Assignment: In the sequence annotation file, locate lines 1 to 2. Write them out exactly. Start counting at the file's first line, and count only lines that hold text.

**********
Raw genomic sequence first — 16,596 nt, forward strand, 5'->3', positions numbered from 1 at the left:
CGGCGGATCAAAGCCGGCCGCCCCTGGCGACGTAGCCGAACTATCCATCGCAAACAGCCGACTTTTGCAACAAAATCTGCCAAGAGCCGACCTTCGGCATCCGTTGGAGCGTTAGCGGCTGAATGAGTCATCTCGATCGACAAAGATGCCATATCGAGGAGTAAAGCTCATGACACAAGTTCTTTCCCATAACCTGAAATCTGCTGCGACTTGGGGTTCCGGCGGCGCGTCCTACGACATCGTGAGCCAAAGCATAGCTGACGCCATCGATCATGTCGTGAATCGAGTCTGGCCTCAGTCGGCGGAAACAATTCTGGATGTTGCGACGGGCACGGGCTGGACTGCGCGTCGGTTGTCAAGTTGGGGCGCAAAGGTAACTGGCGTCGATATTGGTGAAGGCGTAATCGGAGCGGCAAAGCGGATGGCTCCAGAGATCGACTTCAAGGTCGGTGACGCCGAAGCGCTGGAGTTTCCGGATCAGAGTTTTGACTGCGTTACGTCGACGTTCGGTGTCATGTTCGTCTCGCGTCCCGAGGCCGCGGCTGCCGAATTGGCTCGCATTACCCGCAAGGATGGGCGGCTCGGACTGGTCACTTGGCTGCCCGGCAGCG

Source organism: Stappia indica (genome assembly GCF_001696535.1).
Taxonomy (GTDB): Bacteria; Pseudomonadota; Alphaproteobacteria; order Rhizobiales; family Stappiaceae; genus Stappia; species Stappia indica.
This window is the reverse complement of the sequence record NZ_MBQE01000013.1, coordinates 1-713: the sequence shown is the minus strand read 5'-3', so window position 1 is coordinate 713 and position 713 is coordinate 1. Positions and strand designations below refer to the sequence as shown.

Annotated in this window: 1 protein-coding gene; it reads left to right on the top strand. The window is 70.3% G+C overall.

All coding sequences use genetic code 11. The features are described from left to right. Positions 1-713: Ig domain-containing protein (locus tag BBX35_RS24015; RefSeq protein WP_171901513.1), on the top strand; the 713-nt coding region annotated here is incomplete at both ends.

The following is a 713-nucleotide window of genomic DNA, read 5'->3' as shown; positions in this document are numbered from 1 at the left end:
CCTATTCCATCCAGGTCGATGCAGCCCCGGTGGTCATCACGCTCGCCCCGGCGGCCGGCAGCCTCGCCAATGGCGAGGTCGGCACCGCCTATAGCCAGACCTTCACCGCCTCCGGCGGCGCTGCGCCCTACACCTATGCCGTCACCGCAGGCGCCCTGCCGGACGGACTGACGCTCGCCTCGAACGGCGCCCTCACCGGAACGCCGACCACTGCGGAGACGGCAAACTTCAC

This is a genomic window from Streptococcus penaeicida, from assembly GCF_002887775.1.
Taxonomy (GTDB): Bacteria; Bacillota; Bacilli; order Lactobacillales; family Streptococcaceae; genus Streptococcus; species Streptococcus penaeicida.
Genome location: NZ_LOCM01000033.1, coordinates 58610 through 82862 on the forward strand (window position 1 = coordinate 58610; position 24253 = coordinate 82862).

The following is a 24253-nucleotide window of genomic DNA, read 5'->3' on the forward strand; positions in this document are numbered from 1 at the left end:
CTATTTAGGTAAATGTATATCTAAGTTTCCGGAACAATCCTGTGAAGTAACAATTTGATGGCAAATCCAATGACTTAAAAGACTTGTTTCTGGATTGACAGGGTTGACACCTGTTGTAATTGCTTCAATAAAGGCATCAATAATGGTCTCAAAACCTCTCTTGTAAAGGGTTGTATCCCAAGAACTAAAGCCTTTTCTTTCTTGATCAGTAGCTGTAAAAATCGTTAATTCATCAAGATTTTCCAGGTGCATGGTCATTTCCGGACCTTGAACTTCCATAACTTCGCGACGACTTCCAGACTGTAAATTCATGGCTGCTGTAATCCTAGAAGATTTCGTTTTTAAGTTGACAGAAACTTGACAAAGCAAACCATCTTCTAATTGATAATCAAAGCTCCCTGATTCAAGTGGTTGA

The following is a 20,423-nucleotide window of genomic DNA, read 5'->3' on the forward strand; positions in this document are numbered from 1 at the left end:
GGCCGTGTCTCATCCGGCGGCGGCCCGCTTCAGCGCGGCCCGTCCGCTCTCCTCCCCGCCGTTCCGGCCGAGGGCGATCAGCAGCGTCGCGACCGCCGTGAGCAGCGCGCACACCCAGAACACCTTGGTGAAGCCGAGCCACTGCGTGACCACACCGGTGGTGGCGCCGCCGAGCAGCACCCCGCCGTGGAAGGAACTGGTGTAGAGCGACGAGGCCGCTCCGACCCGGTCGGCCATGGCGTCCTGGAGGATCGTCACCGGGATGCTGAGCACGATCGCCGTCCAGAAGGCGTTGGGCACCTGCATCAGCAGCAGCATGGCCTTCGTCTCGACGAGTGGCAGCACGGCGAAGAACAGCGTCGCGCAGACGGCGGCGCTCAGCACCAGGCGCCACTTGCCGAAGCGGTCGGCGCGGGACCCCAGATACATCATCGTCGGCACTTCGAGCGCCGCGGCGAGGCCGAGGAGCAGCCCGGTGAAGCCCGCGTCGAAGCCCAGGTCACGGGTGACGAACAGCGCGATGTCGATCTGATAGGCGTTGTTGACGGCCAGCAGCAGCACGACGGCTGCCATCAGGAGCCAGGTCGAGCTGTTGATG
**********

Raw genomic sequence first — 16,596 nt, forward strand, 5'->3', positions numbered from 1 at the left:
CGGCGGATCAAAGCCGGCCGCCCCTGGCGACGTAGCCGAACTATCCATCGCAAACAGCCGACTTTTGCAACAAAATCTGCCAAGAGCCGACCTTCGGCATCCGTTGGAGCGTTAGCGGCTGAATGAGTCATCTCGATCGACAAAGATGCCATATCGAGGAGTAAAGCTCATGACACAAGTTCTTTCCCATAACCTGAAATCTGCTGCGACTTGGGGTTCCGGCGGCGCGTCCTACGACATCGTGAGCCAAAGCATAGCTGACGCCATCGATCATGTCGTGAATCGAGTCTGGCCTCAGTCGGCGGAAACAATTCTGGATGTTGCGACGGGCACGGGCTGGACTGCGCGTCGGTTGTCAAGTTGGGGCGCAAAGGTAACTGGCGTCGATATTGGTGAAGGCGTAATCGGAGCGGCAAAGCGGATGGCTCCAGAGATCGACTTCAAGGTCGGTGACGCCGAAGCGCTGGAGTTTCCGGATCAGAGTTTTGACTGCGTTACGTCGACGTTCGGTGTCATGTTCGTCTCGCGTCCCGAGGCCGCGGCTGCCGAATTGGCTCGCATTACCCGCAAGGATGGGCGGCTCGGACTGGTCACTTGGCTGCCCGGCAGCG